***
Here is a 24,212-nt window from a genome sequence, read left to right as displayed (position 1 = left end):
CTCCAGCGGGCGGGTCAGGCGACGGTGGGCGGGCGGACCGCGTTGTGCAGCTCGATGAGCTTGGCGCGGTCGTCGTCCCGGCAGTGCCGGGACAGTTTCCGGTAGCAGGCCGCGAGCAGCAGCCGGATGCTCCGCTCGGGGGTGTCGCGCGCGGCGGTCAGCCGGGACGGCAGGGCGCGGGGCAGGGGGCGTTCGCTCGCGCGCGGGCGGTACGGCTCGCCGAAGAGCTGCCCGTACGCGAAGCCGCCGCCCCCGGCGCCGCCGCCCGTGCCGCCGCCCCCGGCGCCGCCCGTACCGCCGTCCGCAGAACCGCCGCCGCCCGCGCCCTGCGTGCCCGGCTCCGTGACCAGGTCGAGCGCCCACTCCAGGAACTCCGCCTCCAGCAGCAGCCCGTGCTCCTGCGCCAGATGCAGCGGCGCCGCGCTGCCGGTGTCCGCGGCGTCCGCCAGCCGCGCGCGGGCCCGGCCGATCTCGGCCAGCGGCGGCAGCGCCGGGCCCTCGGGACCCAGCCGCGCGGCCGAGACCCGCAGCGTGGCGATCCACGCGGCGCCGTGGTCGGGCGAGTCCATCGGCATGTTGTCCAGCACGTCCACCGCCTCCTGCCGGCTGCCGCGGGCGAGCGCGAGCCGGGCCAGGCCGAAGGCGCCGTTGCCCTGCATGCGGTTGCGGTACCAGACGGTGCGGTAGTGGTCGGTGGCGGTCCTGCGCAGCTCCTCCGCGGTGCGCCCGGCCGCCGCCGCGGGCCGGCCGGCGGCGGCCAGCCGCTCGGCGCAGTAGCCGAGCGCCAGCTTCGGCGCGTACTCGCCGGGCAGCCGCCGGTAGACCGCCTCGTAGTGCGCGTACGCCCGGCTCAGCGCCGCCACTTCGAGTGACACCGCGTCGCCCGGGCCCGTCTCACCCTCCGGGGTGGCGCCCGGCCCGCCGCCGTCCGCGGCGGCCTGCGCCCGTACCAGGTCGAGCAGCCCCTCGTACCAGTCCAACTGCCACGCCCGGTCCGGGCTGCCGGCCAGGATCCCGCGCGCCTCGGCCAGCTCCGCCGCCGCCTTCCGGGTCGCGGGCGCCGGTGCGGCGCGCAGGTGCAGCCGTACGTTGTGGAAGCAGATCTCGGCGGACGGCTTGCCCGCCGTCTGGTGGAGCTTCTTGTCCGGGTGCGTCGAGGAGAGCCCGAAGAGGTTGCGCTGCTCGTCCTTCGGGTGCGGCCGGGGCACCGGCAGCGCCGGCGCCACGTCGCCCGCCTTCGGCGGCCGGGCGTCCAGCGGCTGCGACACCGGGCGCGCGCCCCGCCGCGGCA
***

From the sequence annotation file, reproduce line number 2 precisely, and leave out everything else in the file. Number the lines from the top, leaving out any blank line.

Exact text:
CTCCAGCGGGCGGGTCAGGCGACGGTGGGCGGGCGGACCGCGTTGTGCAGCTCGATGAGCTTGGCGCGGTCGTCGTCCCGGCAGTGCCGGGACAGTTTCCGGTAGCAGGCCGCGAGCAGCAGCCGGATGCTCCGCTCGGGGGTGTCGCGCGCGGCGGTCAGCCGGGACGGCAGGGCGCGGGGCAGGGGGCGTTCGCTCGCGCGCGGGCGGTACGGCTCGCCGAAGAGCTGCCCGTACGCGAAGCCGCCGCCCCCGGCGCCGCCGCCCGTGCCGCCGCCCCCGGCGCCGCCCGTACCGCCGTCCGCAGAACCGCCGCCGCCCGCGCCCTGCGTGCCCGGCTCCGTGACCAGGTCGAGCGCCCACTCCAGGAACTCCGCCTCCAGCAGCAGCCCGTGCTCCTGCGCCAGATGCAGCGGCGCCGCGCTGCCGGTGTCCGCGGCGTCCGCCAGCCGCGCGCGGGCCCGGCCGATCTCGGCCAGCGGCGGCAGCGCCGGGCCCTCGGGACCCAGCCGCGCGGCCGAGACCCGCAGCGTGGCGATCCACGCGGCGCCGTGGTCGGGCGAGTCCATCGGCATGTTGTCCAGCACGTCCACCGCCTCCTGCCGGCTGCCGCGGGCGAGCGCGAGCCGGGCCAGGCCGAAGGCGCCGTTGCCCTGCATGCGGTTGCGGTACCAGACGGTGCGGTAGTGGTCGGTGGCGGTCCTGCGCAGCTCCTCCGCGGTGCGCCCGGCCGCCGCCGCGGGCCGGCCGGCGGCGGCCAGCCGCTCGGCGCAGTAGCCGAGCGCCAGCTTCGGCGCGTACTCGCCGGGCAGCCGCCGGTAGACCGCCTCGTAGTGCGCGTACGCCCGGCTCAGCGCCGCCACTTCGAGTGACACCGCGTCGCCCGGGCCCGTCTCACCCTCCGGGGTGGCGCCCGGCCCGCCGCCGTCCGCGGCGGCCTGCGCCCGTACCAGGTCGAGCAGCCCCTCGTACCAGTCCAACTGCCACGCCCGGTCCGGGCTGCCGGCCAGGATCCCGCGCGCCTCGGCCAGCTCCGCCGCCGCCTTCCGGGTCGCGGGCGCCGGTGCGGCGCGCAGGTGCAGCCGTACGTTGTGGAAGCAGATCTCGGCGGACGGCTTGCCCGCCGTCTGGTGGAGCTTCTTGTCCGGGTGCGTCGAGGAGAGCCCGAAGAGGTTGCGCTGCTCGTCCTTCGGGTGCGGCCGGGGCACCGGCAGCGCCGGCGCCACGTCGCCCGCCTTCGGCGGCCGGGCGTCCAGCGGCTGCGACACCGGGCGCGCGCCCCGCCGCGGCA